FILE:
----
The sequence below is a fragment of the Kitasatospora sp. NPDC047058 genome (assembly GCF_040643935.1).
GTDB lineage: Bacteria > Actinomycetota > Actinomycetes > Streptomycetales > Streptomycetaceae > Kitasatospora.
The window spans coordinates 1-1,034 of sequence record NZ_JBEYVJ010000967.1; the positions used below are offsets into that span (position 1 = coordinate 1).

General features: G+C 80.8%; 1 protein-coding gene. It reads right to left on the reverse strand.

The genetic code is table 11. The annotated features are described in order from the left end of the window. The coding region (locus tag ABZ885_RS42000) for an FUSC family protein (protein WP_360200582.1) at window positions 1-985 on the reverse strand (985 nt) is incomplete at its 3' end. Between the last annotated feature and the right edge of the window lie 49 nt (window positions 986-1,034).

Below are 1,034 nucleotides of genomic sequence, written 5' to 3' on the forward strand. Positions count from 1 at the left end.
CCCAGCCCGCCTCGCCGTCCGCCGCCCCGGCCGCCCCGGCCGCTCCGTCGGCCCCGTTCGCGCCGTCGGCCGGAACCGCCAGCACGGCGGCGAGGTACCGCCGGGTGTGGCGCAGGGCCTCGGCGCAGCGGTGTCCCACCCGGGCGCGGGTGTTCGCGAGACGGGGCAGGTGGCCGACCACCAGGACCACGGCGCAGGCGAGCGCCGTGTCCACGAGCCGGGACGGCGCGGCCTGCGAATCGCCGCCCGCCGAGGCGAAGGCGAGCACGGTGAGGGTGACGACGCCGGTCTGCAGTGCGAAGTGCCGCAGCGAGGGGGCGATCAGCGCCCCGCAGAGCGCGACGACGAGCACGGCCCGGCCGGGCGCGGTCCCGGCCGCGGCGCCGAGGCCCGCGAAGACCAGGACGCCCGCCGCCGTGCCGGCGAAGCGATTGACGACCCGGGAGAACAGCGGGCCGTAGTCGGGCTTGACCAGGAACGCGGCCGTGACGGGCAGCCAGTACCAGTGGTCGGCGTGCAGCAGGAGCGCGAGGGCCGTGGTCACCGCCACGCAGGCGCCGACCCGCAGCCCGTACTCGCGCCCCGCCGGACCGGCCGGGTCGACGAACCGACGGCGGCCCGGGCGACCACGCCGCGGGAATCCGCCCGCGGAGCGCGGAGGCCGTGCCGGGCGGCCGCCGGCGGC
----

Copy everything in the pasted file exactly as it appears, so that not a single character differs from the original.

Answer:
The sequence below is a fragment of the Kitasatospora sp. NPDC047058 genome (assembly GCF_040643935.1).
GTDB lineage: Bacteria > Actinomycetota > Actinomycetes > Streptomycetales > Streptomycetaceae > Kitasatospora.
The window spans coordinates 1-1,034 of sequence record NZ_JBEYVJ010000967.1; the positions used below are offsets into that span (position 1 = coordinate 1).

General features: G+C 80.8%; 1 protein-coding gene. It reads right to left on the reverse strand.

The genetic code is table 11. The annotated features are described in order from the left end of the window. The coding region (locus tag ABZ885_RS42000) for an FUSC family protein (protein WP_360200582.1) at window positions 1-985 on the reverse strand (985 nt) is incomplete at its 3' end. Between the last annotated feature and the right edge of the window lie 49 nt (window positions 986-1,034).

Below are 1,034 nucleotides of genomic sequence, written 5' to 3' on the forward strand. Positions count from 1 at the left end.
CCCAGCCCGCCTCGCCGTCCGCCGCCCCGGCCGCCCCGGCCGCTCCGTCGGCCCCGTTCGCGCCGTCGGCCGGAACCGCCAGCACGGCGGCGAGGTACCGCCGGGTGTGGCGCAGGGCCTCGGCGCAGCGGTGTCCCACCCGGGCGCGGGTGTTCGCGAGACGGGGCAGGTGGCCGACCACCAGGACCACGGCGCAGGCGAGCGCCGTGTCCACGAGCCGGGACGGCGCGGCCTGCGAATCGCCGCCCGCCGAGGCGAAGGCGAGCACGGTGAGGGTGACGACGCCGGTCTGCAGTGCGAAGTGCCGCAGCGAGGGGGCGATCAGCGCCCCGCAGAGCGCGACGACGAGCACGGCCCGGCCGGGCGCGGTCCCGGCCGCGGCGCCGAGGCCCGCGAAGACCAGGACGCCCGCCGCCGTGCCGGCGAAGCGATTGACGACCCGGGAGAACAGCGGGCCGTAGTCGGGCTTGACCAGGAACGCGGCCGTGACGGGCAGCCAGTACCAGTGGTCGGCGTGCAGCAGGAGCGCGAGGGCCGTGGTCACCGCCACGCAGGCGCCGACCCGCAGCCCGTACTCGCGCCCCGCCGGACCGGCCGGGTCGACGAACCGACGGCGGCCCGGGCGACCACGCCGCGGGAATCCGCCCGCGGAGCGCGGAGGCCGTGCCGGGCGGCCGCCGGCGGC